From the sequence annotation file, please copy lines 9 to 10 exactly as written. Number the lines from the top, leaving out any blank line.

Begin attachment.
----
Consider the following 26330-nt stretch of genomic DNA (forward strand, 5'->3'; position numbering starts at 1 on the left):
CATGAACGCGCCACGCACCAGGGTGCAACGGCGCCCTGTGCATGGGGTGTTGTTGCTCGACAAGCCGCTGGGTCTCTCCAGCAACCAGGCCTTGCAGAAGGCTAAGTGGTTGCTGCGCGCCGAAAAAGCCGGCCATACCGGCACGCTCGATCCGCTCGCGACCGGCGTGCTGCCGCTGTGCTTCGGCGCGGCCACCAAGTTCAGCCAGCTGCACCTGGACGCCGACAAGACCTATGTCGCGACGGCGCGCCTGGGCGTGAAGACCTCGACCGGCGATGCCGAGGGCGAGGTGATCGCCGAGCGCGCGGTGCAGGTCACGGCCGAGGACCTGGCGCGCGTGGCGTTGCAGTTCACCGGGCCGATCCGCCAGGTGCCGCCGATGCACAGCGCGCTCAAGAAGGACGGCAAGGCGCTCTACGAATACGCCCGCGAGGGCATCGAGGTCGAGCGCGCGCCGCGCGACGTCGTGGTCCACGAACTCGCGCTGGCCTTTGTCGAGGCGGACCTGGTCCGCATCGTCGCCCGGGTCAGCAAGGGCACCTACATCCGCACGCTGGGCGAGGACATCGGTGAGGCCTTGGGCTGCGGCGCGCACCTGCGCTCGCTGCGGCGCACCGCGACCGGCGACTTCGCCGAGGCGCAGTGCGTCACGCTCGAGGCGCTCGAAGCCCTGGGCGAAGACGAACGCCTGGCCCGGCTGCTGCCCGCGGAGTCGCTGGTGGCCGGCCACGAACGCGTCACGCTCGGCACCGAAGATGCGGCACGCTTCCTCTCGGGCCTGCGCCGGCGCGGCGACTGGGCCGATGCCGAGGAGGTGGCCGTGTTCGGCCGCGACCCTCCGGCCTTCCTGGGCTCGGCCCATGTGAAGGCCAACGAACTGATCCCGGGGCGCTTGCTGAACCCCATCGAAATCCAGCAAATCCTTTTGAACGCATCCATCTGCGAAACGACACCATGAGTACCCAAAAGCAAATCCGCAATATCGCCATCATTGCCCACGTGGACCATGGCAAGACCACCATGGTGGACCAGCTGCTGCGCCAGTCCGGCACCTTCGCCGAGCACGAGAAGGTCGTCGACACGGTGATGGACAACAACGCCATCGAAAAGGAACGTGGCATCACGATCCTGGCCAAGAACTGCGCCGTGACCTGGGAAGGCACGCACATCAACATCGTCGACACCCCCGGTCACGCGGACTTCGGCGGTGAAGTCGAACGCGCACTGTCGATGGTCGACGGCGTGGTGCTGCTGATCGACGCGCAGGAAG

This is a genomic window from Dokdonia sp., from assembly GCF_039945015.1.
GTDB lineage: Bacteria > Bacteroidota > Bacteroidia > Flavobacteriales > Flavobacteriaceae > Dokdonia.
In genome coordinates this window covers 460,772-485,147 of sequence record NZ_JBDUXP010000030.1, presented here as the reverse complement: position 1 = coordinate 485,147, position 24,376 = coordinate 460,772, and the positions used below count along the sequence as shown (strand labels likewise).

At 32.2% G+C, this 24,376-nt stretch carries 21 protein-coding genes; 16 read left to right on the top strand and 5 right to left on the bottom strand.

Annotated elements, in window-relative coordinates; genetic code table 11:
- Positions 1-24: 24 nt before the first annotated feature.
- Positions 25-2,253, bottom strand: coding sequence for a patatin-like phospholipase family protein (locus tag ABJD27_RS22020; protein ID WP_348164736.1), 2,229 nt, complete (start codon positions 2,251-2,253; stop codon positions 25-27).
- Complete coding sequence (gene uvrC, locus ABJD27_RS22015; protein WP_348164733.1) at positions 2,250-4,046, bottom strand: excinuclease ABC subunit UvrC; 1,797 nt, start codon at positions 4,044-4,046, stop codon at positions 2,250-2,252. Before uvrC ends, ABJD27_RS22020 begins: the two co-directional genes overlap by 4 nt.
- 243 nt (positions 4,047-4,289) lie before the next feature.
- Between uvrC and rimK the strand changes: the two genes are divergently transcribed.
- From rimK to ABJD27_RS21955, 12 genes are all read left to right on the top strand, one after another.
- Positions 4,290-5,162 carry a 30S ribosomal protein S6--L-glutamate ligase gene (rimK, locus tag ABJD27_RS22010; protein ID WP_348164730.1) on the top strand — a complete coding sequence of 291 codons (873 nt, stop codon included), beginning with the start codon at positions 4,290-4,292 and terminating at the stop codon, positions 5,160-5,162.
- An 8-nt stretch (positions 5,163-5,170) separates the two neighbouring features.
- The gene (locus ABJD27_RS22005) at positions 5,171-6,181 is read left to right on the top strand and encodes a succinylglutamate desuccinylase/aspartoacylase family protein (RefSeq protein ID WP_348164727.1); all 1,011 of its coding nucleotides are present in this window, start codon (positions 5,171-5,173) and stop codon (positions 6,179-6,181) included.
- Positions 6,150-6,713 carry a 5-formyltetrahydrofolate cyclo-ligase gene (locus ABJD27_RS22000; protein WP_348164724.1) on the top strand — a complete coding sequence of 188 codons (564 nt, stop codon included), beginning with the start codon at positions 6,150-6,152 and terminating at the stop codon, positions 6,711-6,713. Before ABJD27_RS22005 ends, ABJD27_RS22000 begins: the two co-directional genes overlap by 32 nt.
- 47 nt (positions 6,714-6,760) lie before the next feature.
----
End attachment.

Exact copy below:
- Positions 25-2,253, bottom strand: coding sequence for a patatin-like phospholipase family protein (locus tag ABJD27_RS22020; protein ID WP_348164736.1), 2,229 nt, complete (start codon positions 2,251-2,253; stop codon positions 25-27).
- Complete coding sequence (gene uvrC, locus ABJD27_RS22015; protein WP_348164733.1) at positions 2,250-4,046, bottom strand: excinuclease ABC subunit UvrC; 1,797 nt, start codon at positions 4,044-4,046, stop codon at positions 2,250-2,252. Before uvrC ends, ABJD27_RS22020 begins: the two co-directional genes overlap by 4 nt.